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Tonya Papanikolas ReportingThe Jordan School District is offering its first all-day kindergarten classes to students at Midvale Elementary. It's a two-year pilot program, which could help children from disadvantaged families and those who speak Spanish at home.
110 kids started all-day kindergarten last week, and parents and teachers told us the students were a little restless at first. One mom told us her son came home and said he watched the clock and knew he was at school a long time. But school officials and even parents say they realize the advantages.
Go to any kindergarten class and you'll probably see kids learning their letters. But Midvale Elementary's kindergarten classes are not typical. Last week the school started Jordan District's first all-day kindergarten program.
Katy Roberts, Midvale Kindergarten Teacher: "I like having the kids all day because in half day I never felt like I got anything done."
The school's goal was to meet the needs of the students since 85-percent of the kids are bilingual or speak only Spanish.
Karen Kezerian, Midvale Principal: "We need to get the students that are speaking Spanish to speak English so that they're ready to learn how to read."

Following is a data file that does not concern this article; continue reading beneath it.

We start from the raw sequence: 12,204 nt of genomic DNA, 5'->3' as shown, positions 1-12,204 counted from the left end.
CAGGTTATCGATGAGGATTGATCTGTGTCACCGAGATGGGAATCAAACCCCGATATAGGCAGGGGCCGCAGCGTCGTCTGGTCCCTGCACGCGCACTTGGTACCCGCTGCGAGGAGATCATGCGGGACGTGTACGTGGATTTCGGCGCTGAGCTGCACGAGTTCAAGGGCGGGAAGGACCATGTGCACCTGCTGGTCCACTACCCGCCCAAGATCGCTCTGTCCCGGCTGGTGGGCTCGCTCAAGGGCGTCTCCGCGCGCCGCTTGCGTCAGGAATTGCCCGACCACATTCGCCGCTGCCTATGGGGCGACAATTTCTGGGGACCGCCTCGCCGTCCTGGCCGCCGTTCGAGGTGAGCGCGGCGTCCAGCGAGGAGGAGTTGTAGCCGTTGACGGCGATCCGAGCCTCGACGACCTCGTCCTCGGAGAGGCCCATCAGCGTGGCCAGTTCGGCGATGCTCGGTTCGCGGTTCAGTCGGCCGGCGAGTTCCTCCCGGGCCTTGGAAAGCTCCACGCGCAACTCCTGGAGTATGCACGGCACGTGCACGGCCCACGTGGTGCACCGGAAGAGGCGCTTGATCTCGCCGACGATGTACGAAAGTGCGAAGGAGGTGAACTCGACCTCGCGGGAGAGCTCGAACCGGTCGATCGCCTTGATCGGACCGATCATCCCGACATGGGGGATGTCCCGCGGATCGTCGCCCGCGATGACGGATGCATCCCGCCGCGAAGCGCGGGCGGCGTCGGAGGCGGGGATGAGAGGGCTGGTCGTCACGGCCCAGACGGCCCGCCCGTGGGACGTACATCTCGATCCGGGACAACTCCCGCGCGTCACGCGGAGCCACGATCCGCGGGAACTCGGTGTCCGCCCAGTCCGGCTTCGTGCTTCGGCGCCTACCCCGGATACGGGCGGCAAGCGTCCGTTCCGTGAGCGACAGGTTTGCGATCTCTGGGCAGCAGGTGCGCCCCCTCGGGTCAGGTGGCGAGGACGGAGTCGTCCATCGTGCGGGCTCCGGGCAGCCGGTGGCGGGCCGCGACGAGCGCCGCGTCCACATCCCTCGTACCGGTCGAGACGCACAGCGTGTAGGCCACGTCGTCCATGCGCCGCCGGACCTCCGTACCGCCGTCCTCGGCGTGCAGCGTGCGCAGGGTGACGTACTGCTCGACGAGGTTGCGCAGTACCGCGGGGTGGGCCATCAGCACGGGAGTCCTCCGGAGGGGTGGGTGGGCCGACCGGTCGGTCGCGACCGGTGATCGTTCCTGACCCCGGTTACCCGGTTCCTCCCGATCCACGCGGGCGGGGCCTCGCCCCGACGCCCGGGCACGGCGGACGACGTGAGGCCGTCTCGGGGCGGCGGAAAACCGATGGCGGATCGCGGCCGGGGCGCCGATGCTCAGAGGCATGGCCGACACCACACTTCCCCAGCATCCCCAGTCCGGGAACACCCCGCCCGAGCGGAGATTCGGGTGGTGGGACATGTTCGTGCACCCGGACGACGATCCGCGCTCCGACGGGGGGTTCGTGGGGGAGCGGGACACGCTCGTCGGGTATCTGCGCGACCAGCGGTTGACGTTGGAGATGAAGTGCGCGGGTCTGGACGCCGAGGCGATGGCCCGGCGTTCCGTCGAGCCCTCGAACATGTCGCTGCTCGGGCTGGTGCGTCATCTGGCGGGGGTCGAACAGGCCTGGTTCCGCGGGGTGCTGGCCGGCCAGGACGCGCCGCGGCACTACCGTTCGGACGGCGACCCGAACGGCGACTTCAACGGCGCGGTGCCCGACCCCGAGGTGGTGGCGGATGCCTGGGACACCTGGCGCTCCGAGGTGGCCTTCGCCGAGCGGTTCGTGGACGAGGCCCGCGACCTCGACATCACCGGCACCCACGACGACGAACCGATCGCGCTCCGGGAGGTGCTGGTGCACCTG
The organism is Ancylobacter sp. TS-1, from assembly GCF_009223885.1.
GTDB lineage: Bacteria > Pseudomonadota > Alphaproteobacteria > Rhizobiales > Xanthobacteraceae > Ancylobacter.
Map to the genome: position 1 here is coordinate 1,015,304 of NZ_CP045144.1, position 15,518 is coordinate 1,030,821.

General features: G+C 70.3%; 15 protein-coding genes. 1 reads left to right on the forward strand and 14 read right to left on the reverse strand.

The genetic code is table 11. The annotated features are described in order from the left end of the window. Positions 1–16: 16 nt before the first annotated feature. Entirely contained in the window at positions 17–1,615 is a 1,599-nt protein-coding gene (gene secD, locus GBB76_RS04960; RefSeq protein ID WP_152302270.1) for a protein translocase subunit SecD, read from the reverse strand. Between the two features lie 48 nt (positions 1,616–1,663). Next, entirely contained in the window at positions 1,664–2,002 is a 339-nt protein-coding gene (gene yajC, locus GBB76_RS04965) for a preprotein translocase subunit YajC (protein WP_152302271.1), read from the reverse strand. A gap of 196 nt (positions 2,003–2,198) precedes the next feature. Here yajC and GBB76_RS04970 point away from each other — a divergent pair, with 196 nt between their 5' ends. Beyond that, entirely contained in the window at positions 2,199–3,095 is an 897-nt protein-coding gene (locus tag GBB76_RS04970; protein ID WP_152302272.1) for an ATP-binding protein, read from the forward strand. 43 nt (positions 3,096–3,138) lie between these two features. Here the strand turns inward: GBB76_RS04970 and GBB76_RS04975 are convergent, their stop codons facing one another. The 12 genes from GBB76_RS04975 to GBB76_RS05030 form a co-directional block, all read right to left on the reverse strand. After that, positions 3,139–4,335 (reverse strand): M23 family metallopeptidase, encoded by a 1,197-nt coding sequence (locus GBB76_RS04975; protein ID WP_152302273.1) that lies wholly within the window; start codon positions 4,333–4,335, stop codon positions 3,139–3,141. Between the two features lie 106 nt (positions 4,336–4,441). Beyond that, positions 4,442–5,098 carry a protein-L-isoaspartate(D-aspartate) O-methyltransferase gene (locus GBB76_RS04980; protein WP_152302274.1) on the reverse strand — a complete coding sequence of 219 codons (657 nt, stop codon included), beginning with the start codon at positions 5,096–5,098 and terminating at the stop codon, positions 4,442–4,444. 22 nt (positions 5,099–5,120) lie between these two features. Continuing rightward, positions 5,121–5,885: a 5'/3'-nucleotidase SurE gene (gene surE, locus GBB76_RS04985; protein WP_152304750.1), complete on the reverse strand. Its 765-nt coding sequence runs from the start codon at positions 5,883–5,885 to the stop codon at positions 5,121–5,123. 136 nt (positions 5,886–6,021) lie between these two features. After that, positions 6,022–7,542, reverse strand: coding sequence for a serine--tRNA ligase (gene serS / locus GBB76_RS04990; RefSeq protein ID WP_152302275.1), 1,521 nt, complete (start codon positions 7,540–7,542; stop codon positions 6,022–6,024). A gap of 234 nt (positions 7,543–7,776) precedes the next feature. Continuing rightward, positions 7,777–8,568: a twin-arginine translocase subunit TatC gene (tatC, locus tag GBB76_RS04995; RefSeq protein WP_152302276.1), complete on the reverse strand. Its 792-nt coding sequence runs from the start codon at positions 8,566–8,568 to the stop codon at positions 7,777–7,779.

A longer day gives these students more English exposure. Another objective is to give students a head start academically.
Karen Kezerian: "This gives us another half day to be able to teach them all the things they need to be able to know."
Katy Roberts, Teacher: "I'm just hoping that having them now all day, even the ones that I wouldn't think would be able to read, by the end, will be reading."
Some parents say they were nervous about the idea at first, but now their kids are getting adjusted and learning a lot.
Ruth Nava, Mother: "I was really skeptical at first, thinking that maybe it was a little too much for them, but now I see that he does have a longer attention span."
Midvale Elementary takes in homeless students from two nearby shelters so all-day kindergarten also gives those students a safe place to be during the day.
Karen Kezerian: "It's a lot nicer for them because they know they're in a safe environment, they know they're able to get breakfast and lunch."
All five kindergarten classes at Midvale have moved to full day. The school received some federal funding to offer the program. Researchers at BYU are conducting testing both before and after the year to study the benefits to students. If the program goes as research suggests, teachers may soon be receiving apples as gifts from both students and parents.